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Water Heater Information for New Homeowners

A Water Heater
A water heater is a standard part of any modern home, but for new homebuyers, taking care of a water heater may be an unfamiliar concept. If you've just recently bought your first home, then now is the time to learn about water heaters and water heater maintenance.

This guide describes the signs of distress in a water heater, the expected service life of a water heater, how to maintain a water heater, and other useful pieces of information. 

How Long Do Water Heaters Last?

Water heaters typically last between 8 and 12 years. Some water heaters can last longer, but homeowners who continue to use heaters that are older than this are almost guaranteeing that their water heater will break. 

What Should You Do to Maintain Your Water Heater?

Maintaining your water heater is relatively simple. Drain your water heater on an annual basis or once every two years, depending on the type of heater. Your plumber can show you how to turn off the water heater, how to hook up a hose to the spigot, and how to go through the process of draining the water. Talk to your plumber to get a short tutorial, or check out our blog post from earlier this year.

What Are the Signs That Your Water Heater Is Nearing the End of Its Service Life?

Water heaters usually don't give a lot of indication that they're nearing the end of their service life. Sometimes water heaters will feature rust or corrosion on the outside of the tank. However, more often water heaters that are just about to break down will look the same as they always did.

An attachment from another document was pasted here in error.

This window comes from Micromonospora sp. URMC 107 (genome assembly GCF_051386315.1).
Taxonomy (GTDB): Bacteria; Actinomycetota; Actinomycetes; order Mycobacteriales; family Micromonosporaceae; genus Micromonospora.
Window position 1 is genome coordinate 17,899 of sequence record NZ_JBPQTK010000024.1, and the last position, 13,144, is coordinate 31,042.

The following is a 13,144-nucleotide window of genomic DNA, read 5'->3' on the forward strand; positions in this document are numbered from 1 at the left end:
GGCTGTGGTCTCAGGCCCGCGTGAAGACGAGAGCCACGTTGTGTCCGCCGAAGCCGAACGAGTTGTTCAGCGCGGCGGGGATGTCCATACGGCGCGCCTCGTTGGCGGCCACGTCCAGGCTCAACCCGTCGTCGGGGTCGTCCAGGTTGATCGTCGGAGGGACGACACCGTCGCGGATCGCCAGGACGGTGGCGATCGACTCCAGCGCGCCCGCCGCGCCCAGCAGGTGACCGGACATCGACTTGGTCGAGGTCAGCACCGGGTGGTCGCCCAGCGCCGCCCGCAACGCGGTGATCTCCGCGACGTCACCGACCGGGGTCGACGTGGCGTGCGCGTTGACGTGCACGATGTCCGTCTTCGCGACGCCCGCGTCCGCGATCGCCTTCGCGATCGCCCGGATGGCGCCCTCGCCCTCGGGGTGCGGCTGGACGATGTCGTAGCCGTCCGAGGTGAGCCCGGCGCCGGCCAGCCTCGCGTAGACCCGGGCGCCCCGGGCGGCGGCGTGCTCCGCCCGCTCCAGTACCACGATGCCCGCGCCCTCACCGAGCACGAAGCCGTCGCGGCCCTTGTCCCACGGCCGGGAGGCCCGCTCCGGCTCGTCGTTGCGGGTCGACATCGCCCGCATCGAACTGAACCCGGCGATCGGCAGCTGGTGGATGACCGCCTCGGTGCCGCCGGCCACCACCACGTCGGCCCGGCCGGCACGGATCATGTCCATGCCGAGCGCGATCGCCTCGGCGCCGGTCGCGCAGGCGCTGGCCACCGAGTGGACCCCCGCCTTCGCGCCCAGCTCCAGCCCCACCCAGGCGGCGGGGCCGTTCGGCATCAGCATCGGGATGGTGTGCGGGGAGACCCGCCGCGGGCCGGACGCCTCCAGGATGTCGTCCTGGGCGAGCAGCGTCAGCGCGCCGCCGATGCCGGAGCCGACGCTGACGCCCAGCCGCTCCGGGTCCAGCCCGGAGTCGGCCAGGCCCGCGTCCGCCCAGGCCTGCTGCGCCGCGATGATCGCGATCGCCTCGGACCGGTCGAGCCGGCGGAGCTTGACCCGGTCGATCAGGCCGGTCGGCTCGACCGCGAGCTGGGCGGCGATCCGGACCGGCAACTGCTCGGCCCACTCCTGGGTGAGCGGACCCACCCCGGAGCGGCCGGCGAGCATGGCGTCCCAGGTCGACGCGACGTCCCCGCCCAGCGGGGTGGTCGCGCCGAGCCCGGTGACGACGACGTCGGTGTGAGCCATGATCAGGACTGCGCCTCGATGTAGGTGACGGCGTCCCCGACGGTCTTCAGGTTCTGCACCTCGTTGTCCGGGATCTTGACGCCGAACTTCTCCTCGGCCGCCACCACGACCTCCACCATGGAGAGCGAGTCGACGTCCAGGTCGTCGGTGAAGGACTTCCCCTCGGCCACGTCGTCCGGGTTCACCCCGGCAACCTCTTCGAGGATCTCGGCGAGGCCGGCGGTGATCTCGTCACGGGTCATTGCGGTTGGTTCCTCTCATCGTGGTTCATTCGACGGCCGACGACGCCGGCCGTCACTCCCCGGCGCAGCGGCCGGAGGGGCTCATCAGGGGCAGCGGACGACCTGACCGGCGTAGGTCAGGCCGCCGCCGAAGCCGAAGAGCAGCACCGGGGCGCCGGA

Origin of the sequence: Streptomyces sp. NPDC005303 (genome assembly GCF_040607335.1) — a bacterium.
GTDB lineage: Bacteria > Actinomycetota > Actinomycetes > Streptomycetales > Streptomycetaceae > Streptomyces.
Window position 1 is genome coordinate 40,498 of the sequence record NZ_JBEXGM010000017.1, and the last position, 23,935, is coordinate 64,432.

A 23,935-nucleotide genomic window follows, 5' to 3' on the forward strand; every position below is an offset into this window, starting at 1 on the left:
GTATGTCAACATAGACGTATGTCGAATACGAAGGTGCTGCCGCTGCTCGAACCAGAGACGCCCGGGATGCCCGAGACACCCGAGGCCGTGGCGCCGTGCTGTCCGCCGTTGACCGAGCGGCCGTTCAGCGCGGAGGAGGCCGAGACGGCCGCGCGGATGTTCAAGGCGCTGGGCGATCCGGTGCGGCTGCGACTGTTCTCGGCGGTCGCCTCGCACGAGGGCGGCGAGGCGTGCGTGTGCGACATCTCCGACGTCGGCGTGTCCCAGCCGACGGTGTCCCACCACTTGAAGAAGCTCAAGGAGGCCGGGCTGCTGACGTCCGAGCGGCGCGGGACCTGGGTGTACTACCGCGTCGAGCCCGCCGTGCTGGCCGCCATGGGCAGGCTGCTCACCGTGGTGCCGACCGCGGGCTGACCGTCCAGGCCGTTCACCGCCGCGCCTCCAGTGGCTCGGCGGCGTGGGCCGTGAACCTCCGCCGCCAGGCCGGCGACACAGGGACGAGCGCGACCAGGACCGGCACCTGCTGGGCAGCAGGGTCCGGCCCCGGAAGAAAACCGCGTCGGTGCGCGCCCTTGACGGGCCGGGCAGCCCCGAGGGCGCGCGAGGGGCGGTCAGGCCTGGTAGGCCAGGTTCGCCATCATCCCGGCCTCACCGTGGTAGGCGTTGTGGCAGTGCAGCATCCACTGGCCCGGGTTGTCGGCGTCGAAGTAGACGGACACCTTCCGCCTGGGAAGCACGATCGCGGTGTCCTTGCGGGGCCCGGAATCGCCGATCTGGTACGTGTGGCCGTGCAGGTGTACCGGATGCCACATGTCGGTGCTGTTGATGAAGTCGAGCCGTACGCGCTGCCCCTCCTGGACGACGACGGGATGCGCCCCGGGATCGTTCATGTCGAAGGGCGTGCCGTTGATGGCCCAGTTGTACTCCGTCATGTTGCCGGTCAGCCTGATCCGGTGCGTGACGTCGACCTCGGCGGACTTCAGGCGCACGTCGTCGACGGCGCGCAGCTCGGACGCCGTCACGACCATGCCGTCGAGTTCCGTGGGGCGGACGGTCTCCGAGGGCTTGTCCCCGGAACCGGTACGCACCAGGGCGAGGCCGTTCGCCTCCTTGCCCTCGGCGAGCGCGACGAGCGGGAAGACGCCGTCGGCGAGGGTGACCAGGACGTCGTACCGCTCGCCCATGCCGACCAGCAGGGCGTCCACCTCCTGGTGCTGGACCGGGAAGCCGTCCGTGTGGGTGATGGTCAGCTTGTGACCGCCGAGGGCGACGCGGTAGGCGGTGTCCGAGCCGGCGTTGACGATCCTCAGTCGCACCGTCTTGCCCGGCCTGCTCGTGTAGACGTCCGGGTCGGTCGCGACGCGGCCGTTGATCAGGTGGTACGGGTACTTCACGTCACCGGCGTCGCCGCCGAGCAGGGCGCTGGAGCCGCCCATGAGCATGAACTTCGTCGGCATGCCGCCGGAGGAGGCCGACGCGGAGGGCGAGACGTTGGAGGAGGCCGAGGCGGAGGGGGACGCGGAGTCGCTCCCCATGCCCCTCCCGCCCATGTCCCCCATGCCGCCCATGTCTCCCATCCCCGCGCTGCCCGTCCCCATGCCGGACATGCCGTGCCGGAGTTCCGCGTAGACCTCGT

When water heaters finally break, they usually start with a leak. Some water heaters release a flood of water into the home, other water heaters slowly leak. Either way, a leaking water heater is usually not something that can be fixed. When this happens, the entire unit must be replaced. 

What Does It Mean If Your Water Heater Is Making Popping Noises?

Typically, when a water heater makes popping noises, it is because of sediment buildup in the bottom of the tank. Sediment builds up in water heaters over many years. When the sediment becomes very thick, it blocks the heating elements in the bottom of the tank and prevents water in the top from mingling with water in the bottom.

This causes the water in the bottom of the tank to overheat. As the water in the bottom of the tank boils, the sediment will start to move around, causing knocking noises. If you're hearing noises in your tank, then drain your water heater to stop the activity.  

What's the Difference Between a Tankless Water Heater and a Tank Water Heater?

There are many differences between tankless water heaters and storage tank water heaters. Tankless water heaters are much smaller than storage tank-style water heaters; in addition, tankless water heaters cannot run out of water, while storage tank-style water heaters can. 

Tankless water heaters are typically more efficient than storage-tank style water heaters. They're also not as common as storage tank water heaters, so not all plumbers feel comfortable installing and servicing these units.

Tankless water heaters cost more to install, but these units also last longer than storage tank water heaters. In fact, tankless water heaters can last up to 20 years. If you're a homeowner who is thinking about getting a tankless water heater, then contact a reputable plumber today.  

At Dave-Co Plumbing, we're happy to answer any of your questions and give you more information about your water heater. For more information, contact us today. 
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